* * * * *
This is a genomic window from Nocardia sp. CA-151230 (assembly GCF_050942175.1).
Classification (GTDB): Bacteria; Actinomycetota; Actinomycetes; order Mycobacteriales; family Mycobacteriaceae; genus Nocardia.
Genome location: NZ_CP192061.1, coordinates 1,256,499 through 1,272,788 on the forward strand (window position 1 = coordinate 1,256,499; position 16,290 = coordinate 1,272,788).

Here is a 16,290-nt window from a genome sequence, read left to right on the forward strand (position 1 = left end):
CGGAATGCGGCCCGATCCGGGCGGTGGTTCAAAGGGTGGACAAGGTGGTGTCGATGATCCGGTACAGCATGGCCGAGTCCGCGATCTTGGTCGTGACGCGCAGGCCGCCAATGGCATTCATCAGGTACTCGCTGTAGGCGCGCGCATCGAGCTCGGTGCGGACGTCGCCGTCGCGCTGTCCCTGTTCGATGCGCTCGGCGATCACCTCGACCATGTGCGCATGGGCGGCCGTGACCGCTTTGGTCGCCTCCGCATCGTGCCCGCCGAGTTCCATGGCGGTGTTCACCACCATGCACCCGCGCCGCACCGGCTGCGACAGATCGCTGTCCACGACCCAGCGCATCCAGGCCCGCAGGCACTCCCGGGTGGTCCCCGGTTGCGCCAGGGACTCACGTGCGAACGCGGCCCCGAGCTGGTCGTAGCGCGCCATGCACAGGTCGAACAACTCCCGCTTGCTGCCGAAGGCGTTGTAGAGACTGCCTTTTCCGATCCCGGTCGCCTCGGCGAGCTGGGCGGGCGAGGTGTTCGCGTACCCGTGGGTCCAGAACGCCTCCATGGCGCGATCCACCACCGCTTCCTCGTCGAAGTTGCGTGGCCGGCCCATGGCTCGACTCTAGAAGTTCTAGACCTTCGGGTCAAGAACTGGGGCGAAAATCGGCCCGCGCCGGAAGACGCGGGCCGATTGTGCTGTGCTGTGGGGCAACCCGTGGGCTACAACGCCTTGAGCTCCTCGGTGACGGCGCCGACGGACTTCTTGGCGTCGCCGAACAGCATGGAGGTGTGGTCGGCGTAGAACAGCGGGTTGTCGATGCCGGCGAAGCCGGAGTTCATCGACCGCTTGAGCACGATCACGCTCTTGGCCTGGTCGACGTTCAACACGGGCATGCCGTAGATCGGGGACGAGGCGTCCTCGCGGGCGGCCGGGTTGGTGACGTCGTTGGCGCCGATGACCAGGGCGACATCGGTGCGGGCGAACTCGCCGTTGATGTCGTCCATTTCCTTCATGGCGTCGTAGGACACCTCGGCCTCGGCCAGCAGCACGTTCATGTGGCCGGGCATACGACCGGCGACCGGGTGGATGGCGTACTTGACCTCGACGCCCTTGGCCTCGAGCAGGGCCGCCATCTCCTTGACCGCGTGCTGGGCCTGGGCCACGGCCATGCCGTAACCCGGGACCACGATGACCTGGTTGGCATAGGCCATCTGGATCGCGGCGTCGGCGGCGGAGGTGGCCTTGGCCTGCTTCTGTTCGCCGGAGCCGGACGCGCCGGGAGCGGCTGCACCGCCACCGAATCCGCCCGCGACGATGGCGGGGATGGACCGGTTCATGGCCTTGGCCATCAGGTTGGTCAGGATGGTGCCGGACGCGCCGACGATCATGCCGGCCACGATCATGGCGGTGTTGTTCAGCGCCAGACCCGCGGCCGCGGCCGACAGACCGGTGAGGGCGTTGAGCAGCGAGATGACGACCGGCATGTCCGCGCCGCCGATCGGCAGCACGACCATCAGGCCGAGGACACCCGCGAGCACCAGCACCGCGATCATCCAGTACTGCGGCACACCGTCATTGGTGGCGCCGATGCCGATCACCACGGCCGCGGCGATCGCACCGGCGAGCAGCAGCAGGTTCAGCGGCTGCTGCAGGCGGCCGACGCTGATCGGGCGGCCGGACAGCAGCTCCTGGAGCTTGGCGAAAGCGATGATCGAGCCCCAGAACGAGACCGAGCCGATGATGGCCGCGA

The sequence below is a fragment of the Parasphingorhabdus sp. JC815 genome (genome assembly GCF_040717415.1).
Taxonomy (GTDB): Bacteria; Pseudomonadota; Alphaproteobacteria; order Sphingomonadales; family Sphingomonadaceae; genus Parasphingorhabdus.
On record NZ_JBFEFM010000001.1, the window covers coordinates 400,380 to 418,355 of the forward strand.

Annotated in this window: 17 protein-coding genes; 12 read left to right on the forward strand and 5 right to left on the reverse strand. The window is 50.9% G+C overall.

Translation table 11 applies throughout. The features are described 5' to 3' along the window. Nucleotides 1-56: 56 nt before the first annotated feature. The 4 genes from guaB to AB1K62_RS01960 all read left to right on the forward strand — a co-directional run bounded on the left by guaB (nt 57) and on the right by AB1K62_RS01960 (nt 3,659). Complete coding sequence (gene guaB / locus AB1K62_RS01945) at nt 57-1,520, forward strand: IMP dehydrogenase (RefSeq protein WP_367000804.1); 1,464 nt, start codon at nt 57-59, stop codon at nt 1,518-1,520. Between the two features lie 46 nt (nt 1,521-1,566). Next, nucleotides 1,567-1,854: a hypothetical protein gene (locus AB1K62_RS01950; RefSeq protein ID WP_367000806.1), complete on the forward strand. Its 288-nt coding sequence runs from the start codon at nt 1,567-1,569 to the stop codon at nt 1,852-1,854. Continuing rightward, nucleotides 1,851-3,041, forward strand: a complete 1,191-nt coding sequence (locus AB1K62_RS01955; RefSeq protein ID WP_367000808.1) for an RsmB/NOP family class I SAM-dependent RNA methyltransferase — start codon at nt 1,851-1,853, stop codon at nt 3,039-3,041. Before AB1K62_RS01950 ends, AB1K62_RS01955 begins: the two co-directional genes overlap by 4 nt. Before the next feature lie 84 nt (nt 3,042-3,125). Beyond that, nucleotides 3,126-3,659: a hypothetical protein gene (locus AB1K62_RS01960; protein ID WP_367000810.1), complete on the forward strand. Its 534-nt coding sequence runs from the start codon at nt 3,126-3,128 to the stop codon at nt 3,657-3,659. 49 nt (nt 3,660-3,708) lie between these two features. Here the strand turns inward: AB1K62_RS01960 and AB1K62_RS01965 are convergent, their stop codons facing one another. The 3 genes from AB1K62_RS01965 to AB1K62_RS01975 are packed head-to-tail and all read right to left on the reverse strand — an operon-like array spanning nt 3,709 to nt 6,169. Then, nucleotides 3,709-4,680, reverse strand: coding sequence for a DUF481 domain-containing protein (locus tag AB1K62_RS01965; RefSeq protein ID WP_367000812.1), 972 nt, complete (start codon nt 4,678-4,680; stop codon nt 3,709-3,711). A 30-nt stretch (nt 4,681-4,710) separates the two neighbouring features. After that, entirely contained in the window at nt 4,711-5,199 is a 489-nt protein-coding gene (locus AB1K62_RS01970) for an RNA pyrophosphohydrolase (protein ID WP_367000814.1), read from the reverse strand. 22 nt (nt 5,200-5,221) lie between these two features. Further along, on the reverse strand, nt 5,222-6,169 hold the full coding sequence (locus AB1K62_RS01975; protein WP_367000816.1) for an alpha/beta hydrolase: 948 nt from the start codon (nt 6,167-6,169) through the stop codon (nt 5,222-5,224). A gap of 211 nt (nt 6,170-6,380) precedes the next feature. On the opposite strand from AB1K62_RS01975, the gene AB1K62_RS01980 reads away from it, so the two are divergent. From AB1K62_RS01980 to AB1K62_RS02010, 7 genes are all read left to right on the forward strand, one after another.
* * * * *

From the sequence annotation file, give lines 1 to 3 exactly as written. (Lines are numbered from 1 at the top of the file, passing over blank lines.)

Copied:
This is a genomic window from Nocardia sp. CA-151230 (assembly GCF_050942175.1).
Classification (GTDB): Bacteria; Actinomycetota; Actinomycetes; order Mycobacteriales; family Mycobacteriaceae; genus Nocardia.
Genome location: NZ_CP192061.1, coordinates 1,256,499 through 1,272,788 on the forward strand (window position 1 = coordinate 1,256,499; position 16,290 = coordinate 1,272,788).